May 19, 2016 - RM Schneiderman

May 19, 2016
RM Schneiderman

Time, the Greek philosopher Heraclitis allegedly said, “is like a river endlessly flowing, and no man can set foot into it twice,” because over time everything is changing, and thus, both the river and the foot are different every time they re-connect.

You can see what Heraclitis meant by going to the website of Marcus Luttrell, the former Navy SEAL who wrote the book Lone Survivor and who is its hero as well in the movie version starring Mark Wahlberg.

In an entry dated December 18, 2013, and still the homepage for marcusluttrell.com is a description of the plot of the book and the movie: “How an Afghan and a Navy SEAL became “brothers.”  The two men are seen together in a photograph.  But by then the river had flowed and Luttrell and the Afghan who had saved his life, Mohammed Gulab, a 40-something illiterate timber farmer and merchant from a village called Sabray in northeastern Afghanistan, were already starting to set their feet in divergent directions.

You can sense that if you go to the bio page of the website which sums up the “Sole Survivor’s” story in these words:  “He was given shelter by an Afghan tribe, who alerted the Americans of his presence, and American forces finally rescued him six days after the gun battle (in which the other three members of his unit were killed)…He then wrote the book, Lone Survivor, to share the amazing story of his brothers who paid the ultimate sacrifice.”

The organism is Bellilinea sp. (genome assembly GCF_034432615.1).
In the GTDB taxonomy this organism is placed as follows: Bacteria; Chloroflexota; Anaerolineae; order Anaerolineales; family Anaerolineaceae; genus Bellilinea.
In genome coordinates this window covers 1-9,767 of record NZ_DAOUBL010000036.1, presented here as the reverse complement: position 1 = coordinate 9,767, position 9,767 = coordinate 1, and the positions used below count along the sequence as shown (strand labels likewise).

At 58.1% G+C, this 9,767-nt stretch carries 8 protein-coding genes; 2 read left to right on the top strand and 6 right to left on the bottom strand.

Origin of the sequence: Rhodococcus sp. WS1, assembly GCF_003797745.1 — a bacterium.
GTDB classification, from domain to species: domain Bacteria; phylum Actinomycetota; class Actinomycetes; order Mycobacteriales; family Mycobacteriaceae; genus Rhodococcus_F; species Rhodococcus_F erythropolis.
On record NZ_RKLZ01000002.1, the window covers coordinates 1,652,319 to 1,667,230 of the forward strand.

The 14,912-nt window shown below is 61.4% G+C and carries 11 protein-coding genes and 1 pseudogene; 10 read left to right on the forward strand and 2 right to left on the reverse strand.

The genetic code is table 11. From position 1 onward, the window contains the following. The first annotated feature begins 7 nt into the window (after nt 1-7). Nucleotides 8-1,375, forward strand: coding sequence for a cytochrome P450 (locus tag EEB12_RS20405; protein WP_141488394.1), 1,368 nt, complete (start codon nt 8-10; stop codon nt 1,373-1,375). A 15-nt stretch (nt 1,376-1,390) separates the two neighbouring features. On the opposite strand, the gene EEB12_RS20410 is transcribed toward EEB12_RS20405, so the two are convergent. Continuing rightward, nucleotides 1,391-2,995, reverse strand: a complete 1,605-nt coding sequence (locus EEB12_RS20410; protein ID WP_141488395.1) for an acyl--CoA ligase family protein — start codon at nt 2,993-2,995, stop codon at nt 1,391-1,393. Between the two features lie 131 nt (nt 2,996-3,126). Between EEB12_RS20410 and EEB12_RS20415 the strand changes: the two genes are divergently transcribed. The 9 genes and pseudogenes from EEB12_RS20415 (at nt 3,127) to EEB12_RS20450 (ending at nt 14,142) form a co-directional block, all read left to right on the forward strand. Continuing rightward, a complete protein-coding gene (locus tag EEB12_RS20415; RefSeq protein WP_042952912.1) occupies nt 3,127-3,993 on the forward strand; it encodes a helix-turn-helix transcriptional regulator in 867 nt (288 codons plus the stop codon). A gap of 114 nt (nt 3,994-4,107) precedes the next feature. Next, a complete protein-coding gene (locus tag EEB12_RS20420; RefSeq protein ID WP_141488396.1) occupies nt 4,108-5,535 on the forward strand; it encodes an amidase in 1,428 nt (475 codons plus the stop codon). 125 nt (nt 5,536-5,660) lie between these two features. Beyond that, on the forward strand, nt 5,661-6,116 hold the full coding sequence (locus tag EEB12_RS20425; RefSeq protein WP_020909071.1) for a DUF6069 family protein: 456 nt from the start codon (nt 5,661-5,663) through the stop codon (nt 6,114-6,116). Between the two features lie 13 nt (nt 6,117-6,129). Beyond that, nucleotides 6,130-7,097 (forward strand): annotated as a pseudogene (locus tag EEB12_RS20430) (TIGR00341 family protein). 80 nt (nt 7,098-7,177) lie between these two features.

Notice? In the website bio Marcus Luttrell was saved, not by Gulab, but “by and Afghan tribe,” and his brothers are no longer include Mohammed Gulab, but are his fellow-SEALs who were killed in Kunar Province.

But that unchanging internet rock in the middle of the flowing river of time is now itself more than two years old, and both Luttrell, whose reportedly made millions of dollars from the book and movie and is now a patriotic speaker and entrepreneur, and Gulab, living the life of an impoverished refugee in an apartment in Fort Worth, Texas, don’t speak of one another as brothers any more. They are estranged…separated by disputes about money and loyalty and honor.

Our guest today, R.M. Schneiderman, a senior editor at Newsweek recently wrote a cover story for Newsweek. The headline reads: “Marcus Luttrell’s Savior, Mohammad Gulab, Claims ‘Lone Survivor’ Got It Wrong” and it turns out, Gulab means more than the disputed details of Sole Survivor’s story.

Reading Room

R.M. Schneiderman is a senior editor at Newsweek.  He started as an intern at Newsweek in 2005, and worked as a reporter-researcher there in 2006 and as a writer/editor from 2010 to 2013. Previously he’s written for The Wall Street JournalThe New York TimesForeign Affairs and ESPN the Magazine, among other publications. He was also the editor of The Lost Khrushchev: A Journey Into the Gulag of the Russian Mind. His interests include hip-hop music, mixed martial arts, hats and puppies.

“Marcus Luttrell’s Savior, Mohammad Gulab, Claims ‘Lone Survivor’ Got It Wrong” –Newsweek

“Afghan who saved Navy SEAL seeks asylum in U.S., lawyer says” – CBS News

“The SEAL’s unlikely rescuer: True story told from perspective of an Afghan warrior who risked his life” – Hampton Roads

“Afghan villager who saved Navy SEAL gets life line from U.S. after ‘Lone Survivor’ release escalates danger” – New York Daily News

“How an Afghan and a Navy SEAL became ‘brothers'” – MarcusLuttrell.com

“Reel Face vs. Real Face: Lone Survivor” – History vs. Hollywood

“How Accurate Is Lone Survivor?” – Slate

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